Along with solving problems with less cost than traditional T&D investments, NWAs are a way of integrating more renewables because these solutions tap remote DER resources – such as solar farms or wind generation – plus they leverage demand management and storage resources, which can quickly be brought into play to offset steep declines in renewable energy output due to weather disturbances. Given the decreasing costs of renewable generation, this is a money-saver, too.

“Building new wind and solar plants will soon be cheaper in every major market across the globe than running existing coal-fired power stations,” noted a recent article in The Guardian.

What’s more, NWA solutions are sited to operate locally, and they can be deployed incrementally – in phases – so that the solution scales as load growth occurs.

“Instead of investing in new infrastructure projects based on long-term, uncertain forecasts, planners can deploy modular, flexible non-wires solution portfolios when and where they are needed. This mitigates the risk that large investments will become stranded,” noted The Non-Wires Solutions Implementation Playbook, a how-to guide produced by the Rocky Mountain Institute.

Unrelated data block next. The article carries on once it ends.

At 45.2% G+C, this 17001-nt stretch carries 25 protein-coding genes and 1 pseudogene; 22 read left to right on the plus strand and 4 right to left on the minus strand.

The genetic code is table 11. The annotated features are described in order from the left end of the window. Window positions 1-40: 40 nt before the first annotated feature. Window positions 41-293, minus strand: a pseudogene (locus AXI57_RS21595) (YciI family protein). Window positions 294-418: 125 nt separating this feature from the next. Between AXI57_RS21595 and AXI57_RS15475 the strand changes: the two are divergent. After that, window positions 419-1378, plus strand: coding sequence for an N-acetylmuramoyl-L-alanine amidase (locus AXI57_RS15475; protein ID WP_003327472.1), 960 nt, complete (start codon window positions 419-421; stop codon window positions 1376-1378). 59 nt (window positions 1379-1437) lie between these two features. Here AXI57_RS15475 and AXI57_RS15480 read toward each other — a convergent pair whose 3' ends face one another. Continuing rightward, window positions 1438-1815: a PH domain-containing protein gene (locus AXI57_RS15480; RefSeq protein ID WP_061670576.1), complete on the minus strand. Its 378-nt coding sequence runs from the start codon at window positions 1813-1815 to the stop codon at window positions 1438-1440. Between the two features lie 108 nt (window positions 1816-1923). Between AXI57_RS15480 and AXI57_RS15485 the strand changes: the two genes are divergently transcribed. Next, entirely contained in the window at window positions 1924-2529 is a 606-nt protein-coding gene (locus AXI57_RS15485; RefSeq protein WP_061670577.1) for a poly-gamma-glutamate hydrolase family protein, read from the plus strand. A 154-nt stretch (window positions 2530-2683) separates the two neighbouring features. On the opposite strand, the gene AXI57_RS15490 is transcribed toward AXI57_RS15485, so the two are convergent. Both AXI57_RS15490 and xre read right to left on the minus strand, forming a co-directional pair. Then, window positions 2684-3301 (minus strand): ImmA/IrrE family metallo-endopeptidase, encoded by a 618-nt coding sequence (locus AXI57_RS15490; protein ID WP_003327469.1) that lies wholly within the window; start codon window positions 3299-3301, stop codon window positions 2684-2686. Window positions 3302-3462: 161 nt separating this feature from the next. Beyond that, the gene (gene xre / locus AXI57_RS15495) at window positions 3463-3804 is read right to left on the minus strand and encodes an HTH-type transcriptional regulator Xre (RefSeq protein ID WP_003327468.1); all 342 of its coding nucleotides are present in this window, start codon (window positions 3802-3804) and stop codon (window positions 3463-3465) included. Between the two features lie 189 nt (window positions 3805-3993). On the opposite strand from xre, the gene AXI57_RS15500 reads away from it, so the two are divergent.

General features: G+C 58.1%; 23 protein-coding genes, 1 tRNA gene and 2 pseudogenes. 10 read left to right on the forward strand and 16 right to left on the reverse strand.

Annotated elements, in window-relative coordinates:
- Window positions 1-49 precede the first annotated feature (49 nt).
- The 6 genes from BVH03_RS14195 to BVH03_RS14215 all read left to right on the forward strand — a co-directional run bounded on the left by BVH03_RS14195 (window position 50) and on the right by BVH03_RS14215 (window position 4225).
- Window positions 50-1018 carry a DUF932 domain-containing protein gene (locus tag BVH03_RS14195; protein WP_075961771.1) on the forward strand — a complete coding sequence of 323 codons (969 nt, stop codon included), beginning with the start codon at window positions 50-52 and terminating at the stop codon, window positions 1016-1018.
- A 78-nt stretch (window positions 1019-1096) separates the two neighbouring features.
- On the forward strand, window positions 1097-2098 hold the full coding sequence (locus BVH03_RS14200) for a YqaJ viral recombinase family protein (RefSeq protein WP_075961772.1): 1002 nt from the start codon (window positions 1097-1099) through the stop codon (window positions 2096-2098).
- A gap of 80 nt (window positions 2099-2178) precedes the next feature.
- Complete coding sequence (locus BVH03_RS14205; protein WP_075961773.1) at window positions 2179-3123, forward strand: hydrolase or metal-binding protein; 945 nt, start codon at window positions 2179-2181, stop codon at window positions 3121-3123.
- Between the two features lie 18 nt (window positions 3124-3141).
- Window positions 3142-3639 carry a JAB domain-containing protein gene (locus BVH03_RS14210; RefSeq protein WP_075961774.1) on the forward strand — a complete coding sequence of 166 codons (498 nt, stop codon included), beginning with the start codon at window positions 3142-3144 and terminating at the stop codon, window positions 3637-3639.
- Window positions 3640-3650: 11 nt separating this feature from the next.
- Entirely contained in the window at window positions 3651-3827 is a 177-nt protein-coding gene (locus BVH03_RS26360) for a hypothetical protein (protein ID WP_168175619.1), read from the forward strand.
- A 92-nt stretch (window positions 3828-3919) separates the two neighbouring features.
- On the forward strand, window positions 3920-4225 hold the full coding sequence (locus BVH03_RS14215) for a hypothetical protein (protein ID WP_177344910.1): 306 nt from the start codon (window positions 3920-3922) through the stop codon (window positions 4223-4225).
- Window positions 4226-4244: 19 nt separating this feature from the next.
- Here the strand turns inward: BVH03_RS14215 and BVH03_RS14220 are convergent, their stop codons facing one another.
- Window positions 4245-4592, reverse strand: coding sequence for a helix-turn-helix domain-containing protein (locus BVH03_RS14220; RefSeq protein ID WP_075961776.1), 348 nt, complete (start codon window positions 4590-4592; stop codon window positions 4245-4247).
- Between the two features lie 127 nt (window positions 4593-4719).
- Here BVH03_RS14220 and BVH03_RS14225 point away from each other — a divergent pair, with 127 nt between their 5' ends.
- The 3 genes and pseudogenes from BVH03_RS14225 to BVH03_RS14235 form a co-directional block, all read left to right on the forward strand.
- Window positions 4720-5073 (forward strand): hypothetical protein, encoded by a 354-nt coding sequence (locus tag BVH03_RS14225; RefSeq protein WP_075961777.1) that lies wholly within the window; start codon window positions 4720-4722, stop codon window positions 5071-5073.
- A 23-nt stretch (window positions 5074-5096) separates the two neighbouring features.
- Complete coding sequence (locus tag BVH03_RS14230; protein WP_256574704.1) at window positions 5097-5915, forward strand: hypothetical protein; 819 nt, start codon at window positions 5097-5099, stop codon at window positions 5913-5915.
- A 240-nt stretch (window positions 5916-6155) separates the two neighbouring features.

In other words, when a utility sees constraints on a feeder, reconductoring no longer needs to be the go-to action. The utility could add a small solar farm, leverage demand management technologies, install storage – there are many non-wires alternatives, and regulators are starting to insist utilities look into them.

Already, five states – California, New York, Rhode Island, Vermont and Maine – require utilities to consider NWAs in resource planning. In the 2020 Strategic Directions: Smart Utilities Report survey, two-thirds of survey respondents said they see drivers happening now or ahead that will prompt their utilities to consider the NWA approach to meeting system needs.

This, too, will force utility staffers who haven’t left their planning silos to venture out and collaborate more with co-workers.

And since NWAs often involve customers via demand management programs, it is possible that even the utility’s Marketing and PR departments will soon get into a few planning sessions. 


The DISTRIBUTECH content team is hard at work setting up next years conference. Topics such as distributed energy resource management (DERMS), Non-wires alternatives, and utility planning will certainly be on the agenda at next year’s event, which takes place February 9-11 in San Diego, California.